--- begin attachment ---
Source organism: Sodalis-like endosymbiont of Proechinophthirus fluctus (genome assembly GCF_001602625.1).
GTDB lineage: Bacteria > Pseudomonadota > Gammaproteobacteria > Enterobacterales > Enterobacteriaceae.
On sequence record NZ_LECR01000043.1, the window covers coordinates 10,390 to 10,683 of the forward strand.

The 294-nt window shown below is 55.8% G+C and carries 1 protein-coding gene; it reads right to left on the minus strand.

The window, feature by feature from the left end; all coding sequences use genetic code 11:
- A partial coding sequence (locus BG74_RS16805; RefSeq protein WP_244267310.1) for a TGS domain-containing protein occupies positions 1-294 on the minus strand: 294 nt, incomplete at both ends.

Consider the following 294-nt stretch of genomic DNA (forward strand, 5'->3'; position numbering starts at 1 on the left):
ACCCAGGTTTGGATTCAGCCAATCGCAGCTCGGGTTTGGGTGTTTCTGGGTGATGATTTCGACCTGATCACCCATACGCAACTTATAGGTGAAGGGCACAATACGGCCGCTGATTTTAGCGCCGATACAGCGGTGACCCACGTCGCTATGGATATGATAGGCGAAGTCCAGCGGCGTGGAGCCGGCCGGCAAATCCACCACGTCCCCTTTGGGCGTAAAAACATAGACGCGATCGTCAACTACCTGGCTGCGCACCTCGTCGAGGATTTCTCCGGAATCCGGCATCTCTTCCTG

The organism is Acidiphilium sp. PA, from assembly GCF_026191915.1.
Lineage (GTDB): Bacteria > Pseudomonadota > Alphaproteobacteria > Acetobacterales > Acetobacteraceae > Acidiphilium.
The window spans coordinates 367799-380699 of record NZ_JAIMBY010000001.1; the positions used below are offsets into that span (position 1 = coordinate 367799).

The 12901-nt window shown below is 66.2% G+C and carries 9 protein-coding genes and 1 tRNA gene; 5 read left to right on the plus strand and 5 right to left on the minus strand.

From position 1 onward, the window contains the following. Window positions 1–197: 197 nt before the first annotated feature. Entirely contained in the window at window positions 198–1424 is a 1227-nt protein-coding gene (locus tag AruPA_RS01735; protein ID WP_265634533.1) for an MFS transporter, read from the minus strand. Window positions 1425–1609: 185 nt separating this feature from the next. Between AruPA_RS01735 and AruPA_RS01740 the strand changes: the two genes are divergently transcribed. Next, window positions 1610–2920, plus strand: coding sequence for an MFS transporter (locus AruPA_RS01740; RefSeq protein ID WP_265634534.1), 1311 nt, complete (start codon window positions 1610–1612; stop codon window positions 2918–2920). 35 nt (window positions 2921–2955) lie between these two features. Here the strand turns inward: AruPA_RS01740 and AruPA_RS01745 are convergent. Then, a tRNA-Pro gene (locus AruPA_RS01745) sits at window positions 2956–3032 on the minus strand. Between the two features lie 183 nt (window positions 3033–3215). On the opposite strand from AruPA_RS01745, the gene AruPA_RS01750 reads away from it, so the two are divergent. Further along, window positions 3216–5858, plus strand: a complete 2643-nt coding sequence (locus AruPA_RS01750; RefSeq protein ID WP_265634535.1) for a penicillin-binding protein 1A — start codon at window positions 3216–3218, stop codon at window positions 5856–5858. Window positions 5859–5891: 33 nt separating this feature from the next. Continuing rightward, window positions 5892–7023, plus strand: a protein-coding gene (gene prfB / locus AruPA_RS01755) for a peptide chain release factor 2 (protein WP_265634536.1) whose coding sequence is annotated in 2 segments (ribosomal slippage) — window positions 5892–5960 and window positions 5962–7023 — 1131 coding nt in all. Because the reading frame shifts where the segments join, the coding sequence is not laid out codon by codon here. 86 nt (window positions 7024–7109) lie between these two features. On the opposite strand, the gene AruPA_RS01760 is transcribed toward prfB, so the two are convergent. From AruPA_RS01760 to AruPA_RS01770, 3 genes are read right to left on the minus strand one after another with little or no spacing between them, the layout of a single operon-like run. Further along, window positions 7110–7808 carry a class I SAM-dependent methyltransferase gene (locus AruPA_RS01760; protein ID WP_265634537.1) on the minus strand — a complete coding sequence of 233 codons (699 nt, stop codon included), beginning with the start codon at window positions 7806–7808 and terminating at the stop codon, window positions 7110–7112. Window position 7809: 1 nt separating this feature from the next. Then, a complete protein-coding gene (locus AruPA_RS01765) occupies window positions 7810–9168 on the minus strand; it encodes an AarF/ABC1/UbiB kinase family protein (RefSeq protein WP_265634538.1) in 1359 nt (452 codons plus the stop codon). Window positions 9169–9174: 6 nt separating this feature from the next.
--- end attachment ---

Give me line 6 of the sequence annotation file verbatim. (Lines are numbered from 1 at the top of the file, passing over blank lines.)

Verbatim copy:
- A partial coding sequence (locus BG74_RS16805; RefSeq protein WP_244267310.1) for a TGS domain-containing protein occupies positions 1-294 on the minus strand: 294 nt, incomplete at both ends.